It’s 7:30 am Sunday morning, and I’ve been up for hours.
That I rose before dawn is not uncharacteristic. But I’d planned to sleep in this morning. To bask in a morning of quiet stillness, quiet comfort after returning from a wonderful week alone in the woods of Columbia County and jumping head-long into the clamor of New York.
I spent so much of this busy weekend activated by the presence of others—in sessions with clients, then walking and dining and bedding my beau—that today I was pulled out of sleep hours before dawn, the need to process my interactions more powerful than my need for rest.
Mae Sarton has a wonderful passage in Journal of a Solitude about shutting the door to the world.
Begin here. It is raining. I look out on the maple, where a few leaves have turned yellow, and listen to Punch, the parrot, talking to himself and to the rain ticking gently against the windows. I am here alone for the first time in weeks, to take up my “real” life again at last. That is what is strange—that friends, even passionate love, are not my real life unless there is time alone in which to explore and to discover what is happening or has happened. Without the interruptions, nourishing and maddening, this life would become arid. Yet I taste it fully only when I am alone…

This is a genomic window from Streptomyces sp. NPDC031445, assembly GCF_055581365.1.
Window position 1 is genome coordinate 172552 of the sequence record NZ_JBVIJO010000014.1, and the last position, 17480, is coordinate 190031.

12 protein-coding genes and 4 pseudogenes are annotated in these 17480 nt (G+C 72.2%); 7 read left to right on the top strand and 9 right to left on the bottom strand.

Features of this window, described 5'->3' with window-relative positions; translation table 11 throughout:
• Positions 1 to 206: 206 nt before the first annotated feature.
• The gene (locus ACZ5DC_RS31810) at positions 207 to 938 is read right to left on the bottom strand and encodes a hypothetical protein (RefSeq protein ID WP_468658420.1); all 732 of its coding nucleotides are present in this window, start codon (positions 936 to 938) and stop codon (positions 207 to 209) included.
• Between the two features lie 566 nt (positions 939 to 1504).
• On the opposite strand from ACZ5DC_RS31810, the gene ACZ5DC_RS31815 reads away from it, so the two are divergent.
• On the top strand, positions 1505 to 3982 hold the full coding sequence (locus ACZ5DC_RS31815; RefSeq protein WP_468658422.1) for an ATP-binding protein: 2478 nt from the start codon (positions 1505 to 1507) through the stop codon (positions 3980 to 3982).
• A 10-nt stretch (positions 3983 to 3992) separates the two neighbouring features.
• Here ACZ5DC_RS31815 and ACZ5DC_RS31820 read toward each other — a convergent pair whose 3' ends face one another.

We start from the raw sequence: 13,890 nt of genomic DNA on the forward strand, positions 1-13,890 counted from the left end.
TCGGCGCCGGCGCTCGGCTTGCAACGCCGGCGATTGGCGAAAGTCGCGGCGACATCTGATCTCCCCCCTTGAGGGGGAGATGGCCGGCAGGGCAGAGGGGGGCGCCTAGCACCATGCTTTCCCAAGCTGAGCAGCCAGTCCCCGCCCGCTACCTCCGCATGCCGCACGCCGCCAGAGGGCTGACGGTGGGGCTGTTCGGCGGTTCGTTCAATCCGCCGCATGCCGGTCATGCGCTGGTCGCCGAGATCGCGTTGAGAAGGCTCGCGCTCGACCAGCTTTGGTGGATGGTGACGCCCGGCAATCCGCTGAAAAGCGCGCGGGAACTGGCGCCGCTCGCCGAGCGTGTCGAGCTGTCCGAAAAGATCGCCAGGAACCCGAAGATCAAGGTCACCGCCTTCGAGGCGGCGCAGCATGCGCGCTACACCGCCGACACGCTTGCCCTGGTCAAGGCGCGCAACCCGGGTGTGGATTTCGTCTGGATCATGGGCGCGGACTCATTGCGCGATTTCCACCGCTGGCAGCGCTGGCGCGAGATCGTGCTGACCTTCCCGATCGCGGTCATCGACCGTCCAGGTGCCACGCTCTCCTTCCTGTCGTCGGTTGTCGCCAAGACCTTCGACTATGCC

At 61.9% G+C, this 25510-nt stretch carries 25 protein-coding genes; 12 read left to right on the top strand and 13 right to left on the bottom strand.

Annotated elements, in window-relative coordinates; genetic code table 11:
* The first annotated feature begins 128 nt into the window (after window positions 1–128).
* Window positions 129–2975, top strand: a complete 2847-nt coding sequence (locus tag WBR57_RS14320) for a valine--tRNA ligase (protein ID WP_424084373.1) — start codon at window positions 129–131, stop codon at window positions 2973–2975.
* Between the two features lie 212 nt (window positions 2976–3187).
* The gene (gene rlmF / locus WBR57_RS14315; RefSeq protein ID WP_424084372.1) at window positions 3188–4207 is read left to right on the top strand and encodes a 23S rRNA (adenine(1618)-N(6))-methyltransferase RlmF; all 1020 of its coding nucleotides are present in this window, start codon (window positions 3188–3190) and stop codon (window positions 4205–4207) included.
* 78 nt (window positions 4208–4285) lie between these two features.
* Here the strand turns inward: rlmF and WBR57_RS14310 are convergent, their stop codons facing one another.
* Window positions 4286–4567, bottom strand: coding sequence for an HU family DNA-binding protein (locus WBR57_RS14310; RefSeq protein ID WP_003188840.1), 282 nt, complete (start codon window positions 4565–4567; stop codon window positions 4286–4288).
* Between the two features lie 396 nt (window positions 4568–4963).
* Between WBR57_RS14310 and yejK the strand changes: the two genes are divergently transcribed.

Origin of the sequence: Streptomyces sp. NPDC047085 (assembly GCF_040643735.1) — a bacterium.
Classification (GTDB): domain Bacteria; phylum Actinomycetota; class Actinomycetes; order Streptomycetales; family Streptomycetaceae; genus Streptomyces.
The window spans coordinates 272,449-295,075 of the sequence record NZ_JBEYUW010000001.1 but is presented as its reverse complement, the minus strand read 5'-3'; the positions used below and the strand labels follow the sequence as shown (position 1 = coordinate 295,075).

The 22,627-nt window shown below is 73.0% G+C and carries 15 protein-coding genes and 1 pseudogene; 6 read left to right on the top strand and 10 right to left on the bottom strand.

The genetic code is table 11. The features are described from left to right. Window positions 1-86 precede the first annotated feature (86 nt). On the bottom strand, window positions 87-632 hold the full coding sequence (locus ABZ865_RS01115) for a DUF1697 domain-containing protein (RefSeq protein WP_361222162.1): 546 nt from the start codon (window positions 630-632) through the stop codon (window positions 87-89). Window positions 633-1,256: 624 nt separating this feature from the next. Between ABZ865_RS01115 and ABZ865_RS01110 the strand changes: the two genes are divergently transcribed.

I find that last line less ironic than simply factual. Because I do not just absorb other people’s realities. They absorb me. For me to spend time in the presence of anyone is to climb inside them, so that I am regarding the world through their senses, processing information through their nerve-endings and brain synapses. Continue Reading →
Shoes—shoes lost, shoes gained, shoes lost. I’ve lost my own and don’t have another pair with which to safely exit this terrible claustrophobic party thrown by a celeb hostess in a gentrified section of Brooklyn. Others (the hostess’s assistant!) keep stealing my original pair, bringing me five more pairs that are impeccably beautiful and whisking them away as soon I get ensnared in another vapid starfucker conversation. We’re talking perfectly soft and shined loafers and boots by Prada, Miu Miu, Marc Jacobs, Louboutin—God, labels seem so pre-Covid. I find myself longing for such refined empty luxury.
Vanessa Redgrave—even longer and blonder and more displeased than she seems on screen—turns out to be the hostess. Grand-dame sociopathy masquerading as cool calm collection. She sweeps and droops around, getting drunker and drunker on perfectly rendered martinis–lemon not olive–as her guests wax and wane. At one point there are people crammed into every corner of her too-white house. Someone does the math and declares it 2012 guests, which is a 1:1 ratio for every square inch of the living room. White furniture white rugs white walls white chandeliers. Her house is hoarder-stuffed but with the most beautiful things: Chagall paintings and Brancusi sculptures and 70s Dior so it’s hard to register the same disdain as if it were plastic angels from Home Shopping Club. More a mixture of envy and disgust and judgment that I meta-judge within myself. I feel as if I’m a poor kid in Newton again. I’m stuck because, oy, no shoes so end up sleeping on a very white couch, my red lipstick leaving a crime scene on a cushion. Continue Reading →